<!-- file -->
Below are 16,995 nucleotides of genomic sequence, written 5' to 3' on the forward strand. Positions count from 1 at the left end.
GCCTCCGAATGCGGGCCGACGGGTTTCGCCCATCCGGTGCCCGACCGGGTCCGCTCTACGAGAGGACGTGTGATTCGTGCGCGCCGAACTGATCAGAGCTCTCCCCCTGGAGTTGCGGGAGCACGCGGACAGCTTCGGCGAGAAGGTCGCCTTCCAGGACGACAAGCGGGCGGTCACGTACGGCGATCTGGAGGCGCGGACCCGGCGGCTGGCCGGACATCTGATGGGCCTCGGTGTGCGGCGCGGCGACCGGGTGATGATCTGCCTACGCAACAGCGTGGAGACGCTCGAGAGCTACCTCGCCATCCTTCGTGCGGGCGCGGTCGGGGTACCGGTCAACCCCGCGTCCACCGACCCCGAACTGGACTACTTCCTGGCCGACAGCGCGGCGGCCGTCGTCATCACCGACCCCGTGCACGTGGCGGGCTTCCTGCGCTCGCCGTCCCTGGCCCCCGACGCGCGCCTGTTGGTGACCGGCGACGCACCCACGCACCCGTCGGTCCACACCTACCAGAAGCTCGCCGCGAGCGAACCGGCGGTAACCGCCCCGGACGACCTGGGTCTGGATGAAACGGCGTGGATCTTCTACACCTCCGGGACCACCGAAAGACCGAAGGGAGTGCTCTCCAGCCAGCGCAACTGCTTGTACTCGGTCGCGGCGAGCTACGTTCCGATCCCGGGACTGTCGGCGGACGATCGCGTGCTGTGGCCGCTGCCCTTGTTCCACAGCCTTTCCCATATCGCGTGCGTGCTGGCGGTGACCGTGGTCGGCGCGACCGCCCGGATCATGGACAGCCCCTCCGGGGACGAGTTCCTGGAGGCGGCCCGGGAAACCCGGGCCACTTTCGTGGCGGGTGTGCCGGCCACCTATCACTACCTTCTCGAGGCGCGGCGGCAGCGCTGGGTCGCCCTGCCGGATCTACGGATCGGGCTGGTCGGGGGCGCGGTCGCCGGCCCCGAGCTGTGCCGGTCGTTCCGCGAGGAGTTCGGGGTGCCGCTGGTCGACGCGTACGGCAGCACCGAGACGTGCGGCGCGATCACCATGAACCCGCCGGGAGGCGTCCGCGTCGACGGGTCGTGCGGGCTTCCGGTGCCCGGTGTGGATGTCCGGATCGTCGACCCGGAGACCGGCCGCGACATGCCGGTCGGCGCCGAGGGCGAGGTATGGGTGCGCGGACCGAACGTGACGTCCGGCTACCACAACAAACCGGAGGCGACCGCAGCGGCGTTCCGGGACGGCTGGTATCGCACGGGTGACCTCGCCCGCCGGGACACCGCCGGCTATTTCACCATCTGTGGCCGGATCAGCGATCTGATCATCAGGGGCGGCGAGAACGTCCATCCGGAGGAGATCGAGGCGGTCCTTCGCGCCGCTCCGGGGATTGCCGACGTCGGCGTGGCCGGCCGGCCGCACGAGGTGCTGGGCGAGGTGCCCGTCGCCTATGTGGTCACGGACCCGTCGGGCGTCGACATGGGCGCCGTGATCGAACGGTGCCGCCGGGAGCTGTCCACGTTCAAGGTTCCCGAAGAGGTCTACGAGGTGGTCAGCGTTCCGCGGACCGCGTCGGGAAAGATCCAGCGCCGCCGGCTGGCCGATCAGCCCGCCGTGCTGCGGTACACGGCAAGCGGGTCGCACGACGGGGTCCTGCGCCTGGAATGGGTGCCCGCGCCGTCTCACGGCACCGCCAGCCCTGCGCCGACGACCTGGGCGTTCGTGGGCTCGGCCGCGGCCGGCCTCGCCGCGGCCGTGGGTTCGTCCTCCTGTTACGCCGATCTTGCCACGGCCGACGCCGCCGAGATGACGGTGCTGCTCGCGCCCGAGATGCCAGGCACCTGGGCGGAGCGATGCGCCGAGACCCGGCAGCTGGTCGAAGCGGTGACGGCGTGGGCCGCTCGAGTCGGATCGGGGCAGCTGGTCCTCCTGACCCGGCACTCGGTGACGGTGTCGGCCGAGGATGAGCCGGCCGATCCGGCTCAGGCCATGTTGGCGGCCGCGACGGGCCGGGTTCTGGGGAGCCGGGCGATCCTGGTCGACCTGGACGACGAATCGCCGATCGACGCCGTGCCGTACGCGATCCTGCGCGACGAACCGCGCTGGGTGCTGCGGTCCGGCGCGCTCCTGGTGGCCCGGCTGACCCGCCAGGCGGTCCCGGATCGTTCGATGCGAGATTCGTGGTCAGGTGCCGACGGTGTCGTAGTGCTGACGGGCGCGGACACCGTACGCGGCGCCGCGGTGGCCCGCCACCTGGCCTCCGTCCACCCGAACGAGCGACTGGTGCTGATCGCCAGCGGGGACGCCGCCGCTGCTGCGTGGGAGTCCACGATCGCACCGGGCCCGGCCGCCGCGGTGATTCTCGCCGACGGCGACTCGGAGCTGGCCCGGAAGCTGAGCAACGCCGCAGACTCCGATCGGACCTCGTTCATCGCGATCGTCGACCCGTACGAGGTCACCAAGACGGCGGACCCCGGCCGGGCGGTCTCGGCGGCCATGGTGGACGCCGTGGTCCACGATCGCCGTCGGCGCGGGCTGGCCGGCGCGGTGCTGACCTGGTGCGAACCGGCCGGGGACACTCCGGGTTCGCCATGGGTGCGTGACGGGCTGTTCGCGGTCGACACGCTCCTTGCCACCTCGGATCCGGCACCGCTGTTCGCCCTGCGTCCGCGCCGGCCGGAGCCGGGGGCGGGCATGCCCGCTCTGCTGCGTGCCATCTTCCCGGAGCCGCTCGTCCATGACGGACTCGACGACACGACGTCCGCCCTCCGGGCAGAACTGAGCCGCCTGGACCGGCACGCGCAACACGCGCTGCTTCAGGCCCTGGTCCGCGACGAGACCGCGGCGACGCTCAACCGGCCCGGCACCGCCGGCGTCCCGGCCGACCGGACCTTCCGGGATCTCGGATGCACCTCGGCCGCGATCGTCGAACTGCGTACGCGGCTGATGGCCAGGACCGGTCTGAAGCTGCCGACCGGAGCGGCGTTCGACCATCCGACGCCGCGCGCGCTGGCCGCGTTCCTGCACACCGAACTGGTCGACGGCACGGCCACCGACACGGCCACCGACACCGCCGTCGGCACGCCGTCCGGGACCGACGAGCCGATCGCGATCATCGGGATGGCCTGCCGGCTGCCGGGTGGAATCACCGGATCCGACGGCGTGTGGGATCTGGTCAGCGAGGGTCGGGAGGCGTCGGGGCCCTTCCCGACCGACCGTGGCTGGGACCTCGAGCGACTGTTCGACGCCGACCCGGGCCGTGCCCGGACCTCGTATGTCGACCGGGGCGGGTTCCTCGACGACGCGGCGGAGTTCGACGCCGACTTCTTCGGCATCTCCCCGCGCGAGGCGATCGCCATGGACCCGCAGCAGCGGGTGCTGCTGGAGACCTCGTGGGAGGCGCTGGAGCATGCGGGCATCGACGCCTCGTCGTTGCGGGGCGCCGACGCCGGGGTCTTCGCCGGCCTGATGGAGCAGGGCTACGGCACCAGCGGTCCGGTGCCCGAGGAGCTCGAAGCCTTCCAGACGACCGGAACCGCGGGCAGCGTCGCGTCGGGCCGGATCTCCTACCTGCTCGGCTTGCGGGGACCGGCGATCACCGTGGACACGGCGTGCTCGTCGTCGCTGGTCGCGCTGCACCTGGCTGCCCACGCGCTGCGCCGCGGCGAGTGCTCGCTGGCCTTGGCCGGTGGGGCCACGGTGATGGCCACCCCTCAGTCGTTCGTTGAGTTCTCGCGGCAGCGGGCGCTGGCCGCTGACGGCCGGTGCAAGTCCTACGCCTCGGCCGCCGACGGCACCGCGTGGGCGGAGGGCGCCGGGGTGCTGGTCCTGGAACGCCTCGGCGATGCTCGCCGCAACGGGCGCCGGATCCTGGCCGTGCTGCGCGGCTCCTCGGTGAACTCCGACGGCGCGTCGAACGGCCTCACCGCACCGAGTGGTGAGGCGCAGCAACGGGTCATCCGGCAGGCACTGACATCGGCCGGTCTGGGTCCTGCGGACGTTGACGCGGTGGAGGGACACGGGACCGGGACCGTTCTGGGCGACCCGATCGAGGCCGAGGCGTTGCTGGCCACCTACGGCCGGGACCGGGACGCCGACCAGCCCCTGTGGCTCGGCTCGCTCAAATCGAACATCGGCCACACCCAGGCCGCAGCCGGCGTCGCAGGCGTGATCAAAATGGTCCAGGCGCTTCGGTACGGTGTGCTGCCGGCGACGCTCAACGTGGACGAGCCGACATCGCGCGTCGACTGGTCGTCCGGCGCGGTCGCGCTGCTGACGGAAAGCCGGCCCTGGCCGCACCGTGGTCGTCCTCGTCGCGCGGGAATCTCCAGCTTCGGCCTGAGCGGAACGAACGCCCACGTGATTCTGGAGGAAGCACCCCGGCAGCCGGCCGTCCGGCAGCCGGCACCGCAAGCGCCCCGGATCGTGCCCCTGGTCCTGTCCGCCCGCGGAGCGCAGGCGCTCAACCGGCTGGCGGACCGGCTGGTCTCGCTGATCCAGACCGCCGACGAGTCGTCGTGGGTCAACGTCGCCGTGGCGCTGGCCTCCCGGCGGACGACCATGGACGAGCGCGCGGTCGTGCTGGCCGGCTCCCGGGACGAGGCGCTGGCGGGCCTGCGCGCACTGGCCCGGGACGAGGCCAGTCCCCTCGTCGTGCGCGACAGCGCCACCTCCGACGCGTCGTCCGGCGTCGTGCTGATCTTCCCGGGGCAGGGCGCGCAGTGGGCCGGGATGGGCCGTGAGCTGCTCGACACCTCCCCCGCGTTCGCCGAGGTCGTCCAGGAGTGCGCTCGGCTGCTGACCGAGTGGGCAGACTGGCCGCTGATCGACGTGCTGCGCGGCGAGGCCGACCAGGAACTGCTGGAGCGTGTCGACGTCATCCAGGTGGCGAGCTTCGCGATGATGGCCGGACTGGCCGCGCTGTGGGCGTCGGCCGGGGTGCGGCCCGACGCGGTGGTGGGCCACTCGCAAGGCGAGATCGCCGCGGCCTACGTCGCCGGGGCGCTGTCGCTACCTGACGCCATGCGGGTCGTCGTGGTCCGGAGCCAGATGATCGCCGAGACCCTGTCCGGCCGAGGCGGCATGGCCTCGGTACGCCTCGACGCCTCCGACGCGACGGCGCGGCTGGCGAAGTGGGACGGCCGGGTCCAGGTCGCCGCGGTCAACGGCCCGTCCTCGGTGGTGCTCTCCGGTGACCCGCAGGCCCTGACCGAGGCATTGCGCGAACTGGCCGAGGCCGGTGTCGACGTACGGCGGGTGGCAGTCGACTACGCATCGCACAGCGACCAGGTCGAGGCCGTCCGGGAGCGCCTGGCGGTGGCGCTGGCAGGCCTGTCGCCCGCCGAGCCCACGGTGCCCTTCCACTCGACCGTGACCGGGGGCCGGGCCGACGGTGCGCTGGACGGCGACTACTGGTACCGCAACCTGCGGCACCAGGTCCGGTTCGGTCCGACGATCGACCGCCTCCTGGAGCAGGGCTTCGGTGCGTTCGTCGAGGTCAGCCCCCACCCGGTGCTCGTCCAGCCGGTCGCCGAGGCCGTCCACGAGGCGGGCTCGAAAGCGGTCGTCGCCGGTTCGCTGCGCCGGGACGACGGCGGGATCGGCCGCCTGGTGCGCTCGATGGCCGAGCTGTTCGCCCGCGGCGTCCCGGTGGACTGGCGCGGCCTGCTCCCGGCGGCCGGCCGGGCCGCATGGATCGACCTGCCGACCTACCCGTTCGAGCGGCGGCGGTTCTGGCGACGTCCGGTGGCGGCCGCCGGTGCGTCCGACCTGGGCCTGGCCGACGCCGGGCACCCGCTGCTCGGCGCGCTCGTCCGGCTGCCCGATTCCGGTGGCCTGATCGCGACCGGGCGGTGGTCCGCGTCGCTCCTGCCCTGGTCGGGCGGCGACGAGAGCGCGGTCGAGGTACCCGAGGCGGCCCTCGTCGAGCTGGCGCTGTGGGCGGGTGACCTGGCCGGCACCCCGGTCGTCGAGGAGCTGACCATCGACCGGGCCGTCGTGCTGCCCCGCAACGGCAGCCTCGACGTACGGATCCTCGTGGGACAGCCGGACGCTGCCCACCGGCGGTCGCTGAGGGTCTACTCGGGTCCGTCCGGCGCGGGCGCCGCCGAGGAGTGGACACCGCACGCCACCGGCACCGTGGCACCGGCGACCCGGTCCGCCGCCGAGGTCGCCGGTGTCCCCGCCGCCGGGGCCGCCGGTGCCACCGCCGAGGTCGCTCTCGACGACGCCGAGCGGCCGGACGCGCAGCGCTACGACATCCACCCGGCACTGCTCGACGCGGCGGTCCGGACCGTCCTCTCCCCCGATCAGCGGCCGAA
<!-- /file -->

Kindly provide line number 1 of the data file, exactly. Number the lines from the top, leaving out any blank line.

Below are 16,995 nucleotides of genomic sequence, written 5' to 3' on the forward strand. Positions count from 1 at the left end.